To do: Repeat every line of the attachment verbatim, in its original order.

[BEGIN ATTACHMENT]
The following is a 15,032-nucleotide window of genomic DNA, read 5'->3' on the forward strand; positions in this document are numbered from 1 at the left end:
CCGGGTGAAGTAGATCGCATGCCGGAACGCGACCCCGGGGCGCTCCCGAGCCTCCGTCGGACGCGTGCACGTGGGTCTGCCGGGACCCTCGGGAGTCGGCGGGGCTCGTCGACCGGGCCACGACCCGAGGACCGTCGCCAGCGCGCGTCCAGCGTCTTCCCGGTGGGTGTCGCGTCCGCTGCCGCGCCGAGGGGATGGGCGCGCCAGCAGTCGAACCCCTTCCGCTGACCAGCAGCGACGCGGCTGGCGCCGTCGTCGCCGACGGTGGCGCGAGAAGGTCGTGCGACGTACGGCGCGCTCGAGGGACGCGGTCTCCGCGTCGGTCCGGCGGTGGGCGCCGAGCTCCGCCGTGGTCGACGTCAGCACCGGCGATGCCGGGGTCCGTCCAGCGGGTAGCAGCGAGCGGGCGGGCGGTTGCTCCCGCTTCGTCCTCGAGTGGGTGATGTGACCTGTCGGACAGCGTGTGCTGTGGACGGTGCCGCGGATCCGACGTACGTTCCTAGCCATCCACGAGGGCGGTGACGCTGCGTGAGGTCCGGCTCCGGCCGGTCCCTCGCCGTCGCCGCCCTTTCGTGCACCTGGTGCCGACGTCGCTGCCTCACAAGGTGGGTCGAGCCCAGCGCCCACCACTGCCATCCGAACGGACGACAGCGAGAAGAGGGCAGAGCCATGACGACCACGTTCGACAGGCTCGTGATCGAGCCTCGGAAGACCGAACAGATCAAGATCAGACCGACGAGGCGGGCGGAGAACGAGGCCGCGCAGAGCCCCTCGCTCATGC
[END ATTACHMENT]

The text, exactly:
The following is a 15,032-nucleotide window of genomic DNA, read 5'->3' on the forward strand; positions in this document are numbered from 1 at the left end:
CCGGGTGAAGTAGATCGCATGCCGGAACGCGACCCCGGGGCGCTCCCGAGCCTCCGTCGGACGCGTGCACGTGGGTCTGCCGGGACCCTCGGGAGTCGGCGGGGCTCGTCGACCGGGCCACGACCCGAGGACCGTCGCCAGCGCGCGTCCAGCGTCTTCCCGGTGGGTGTCGCGTCCGCTGCCGCGCCGAGGGGATGGGCGCGCCAGCAGTCGAACCCCTTCCGCTGACCAGCAGCGACGCGGCTGGCGCCGTCGTCGCCGACGGTGGCGCGAGAAGGTCGTGCGACGTACGGCGCGCTCGAGGGACGCGGTCTCCGCGTCGGTCCGGCGGTGGGCGCCGAGCTCCGCCGTGGTCGACGTCAGCACCGGCGATGCCGGGGTCCGTCCAGCGGGTAGCAGCGAGCGGGCGGGCGGTTGCTCCCGCTTCGTCCTCGAGTGGGTGATGTGACCTGTCGGACAGCGTGTGCTGTGGACGGTGCCGCGGATCCGACGTACGTTCCTAGCCATCCACGAGGGCGGTGACGCTGCGTGAGGTCCGGCTCCGGCCGGTCCCTCGCCGTCGCCGCCCTTTCGTGCACCTGGTGCCGACGTCGCTGCCTCACAAGGTGGGTCGAGCCCAGCGCCCACCACTGCCATCCGAACGGACGACAGCGAGAAGAGGGCAGAGCCATGACGACCACGTTCGACAGGCTCGTGATCGAGCCTCGGAAGACCGAACAGATCAAGATCAGACCGACGAGGCGGGCGGAGAACGAGGCCGCGCAGAGCCCCTCGCTCATGC